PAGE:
I would say it’s a parody of “Million Dollar Listing” how “Reno 911” was a parody of “Cops.” That’s the quickest way I could explain what it is. It’s got that same “Reno” vibe to it.
How much did you know about the real estate world prior to this? Did you have to do any research for the show?
I hadn’t seen “Million Dollar Listing” hardly any, but I know those types of people; It’s that same LA-Grove kind of rich person if you gave them that job. I had been kind of dabbling in real estate myself, in my personal life, just being like, “Oh I want to try and buy this condo, put a new kitchen in it, live in it for a while, and then flip it.” So I knew some terms but I wasn’t too familiar. Then when I started auditioning for it, or once I got a callback, I downloaded a couple episodes [of “Million Dollar Listing”] and was like, “Oh yeah I saw what this was in my head.” It’s basically if you made the Kardashians sell real estate.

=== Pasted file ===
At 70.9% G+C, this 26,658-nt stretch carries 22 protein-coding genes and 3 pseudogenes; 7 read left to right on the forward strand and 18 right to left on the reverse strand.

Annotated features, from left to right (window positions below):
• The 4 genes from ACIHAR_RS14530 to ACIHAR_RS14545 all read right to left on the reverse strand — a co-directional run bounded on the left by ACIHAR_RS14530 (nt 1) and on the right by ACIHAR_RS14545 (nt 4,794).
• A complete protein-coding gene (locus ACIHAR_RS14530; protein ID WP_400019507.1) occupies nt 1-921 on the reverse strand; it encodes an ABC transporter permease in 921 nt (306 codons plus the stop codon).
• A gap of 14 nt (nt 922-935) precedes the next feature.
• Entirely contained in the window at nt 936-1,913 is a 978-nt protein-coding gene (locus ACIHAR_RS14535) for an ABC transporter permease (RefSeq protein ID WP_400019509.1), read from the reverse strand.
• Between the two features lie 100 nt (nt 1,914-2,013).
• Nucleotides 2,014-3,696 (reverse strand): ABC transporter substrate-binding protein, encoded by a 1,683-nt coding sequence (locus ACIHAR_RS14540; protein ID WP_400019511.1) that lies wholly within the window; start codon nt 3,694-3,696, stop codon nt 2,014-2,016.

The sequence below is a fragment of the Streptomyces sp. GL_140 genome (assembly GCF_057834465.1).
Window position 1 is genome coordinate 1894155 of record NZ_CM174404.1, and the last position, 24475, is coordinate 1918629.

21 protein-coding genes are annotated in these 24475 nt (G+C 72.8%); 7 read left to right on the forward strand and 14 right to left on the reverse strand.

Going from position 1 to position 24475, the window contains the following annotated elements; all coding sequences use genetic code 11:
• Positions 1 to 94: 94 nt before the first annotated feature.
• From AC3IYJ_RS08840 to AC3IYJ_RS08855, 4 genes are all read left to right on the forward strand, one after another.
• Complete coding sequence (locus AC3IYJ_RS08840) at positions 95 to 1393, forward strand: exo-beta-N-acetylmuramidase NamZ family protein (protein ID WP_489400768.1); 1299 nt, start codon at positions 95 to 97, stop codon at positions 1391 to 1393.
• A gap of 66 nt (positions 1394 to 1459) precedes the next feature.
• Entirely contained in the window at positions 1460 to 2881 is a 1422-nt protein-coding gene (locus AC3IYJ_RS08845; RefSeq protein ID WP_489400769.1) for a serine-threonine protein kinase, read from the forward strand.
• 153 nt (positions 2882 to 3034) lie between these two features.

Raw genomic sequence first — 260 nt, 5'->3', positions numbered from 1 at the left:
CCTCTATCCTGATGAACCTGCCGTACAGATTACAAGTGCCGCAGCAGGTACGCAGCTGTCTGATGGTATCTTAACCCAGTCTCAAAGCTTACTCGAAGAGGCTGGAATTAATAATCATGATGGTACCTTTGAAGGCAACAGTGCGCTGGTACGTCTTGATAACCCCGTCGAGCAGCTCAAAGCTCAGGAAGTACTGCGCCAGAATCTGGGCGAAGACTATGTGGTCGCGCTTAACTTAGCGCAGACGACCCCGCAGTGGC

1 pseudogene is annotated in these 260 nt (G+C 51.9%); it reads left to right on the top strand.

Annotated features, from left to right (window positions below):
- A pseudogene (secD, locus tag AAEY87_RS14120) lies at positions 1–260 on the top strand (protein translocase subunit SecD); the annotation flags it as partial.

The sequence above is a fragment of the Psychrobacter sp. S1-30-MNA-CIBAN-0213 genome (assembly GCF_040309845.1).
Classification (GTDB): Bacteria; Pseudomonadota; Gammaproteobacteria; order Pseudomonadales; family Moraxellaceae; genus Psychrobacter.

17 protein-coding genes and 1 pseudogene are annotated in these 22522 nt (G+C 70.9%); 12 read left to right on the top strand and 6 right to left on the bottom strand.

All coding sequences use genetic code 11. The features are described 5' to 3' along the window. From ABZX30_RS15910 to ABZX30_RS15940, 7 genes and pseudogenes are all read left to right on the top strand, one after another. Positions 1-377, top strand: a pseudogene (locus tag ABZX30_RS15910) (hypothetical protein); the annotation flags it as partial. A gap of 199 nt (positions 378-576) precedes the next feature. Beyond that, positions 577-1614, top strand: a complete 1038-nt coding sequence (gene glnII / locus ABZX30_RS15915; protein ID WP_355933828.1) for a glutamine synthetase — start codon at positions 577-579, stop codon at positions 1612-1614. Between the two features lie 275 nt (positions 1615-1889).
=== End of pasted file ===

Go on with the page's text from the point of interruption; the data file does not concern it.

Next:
That would be one heck of a show though, if the Kardashians tried to do it.
If they had real jobs. [Laughs]
Right, exactly. Obviously you guys have some great guest stars. Do you have a favorite one that you’ve worked with?
I’m a huge Nick Kroll fan, and I got to do a scene with him. I got to hang out, I don’t think I got to do a scene with him, but Weird Al [Yankovic] was huge for me. Weird Al was the first real comedy I ever heard. I had his cassette tape.
Back in the day.
Yeah. [Laughs] But it’s really fun because every day someone I look up to is in the makeup trailer, and it is so fun to get to play around with them because you get to improvise a lot of it.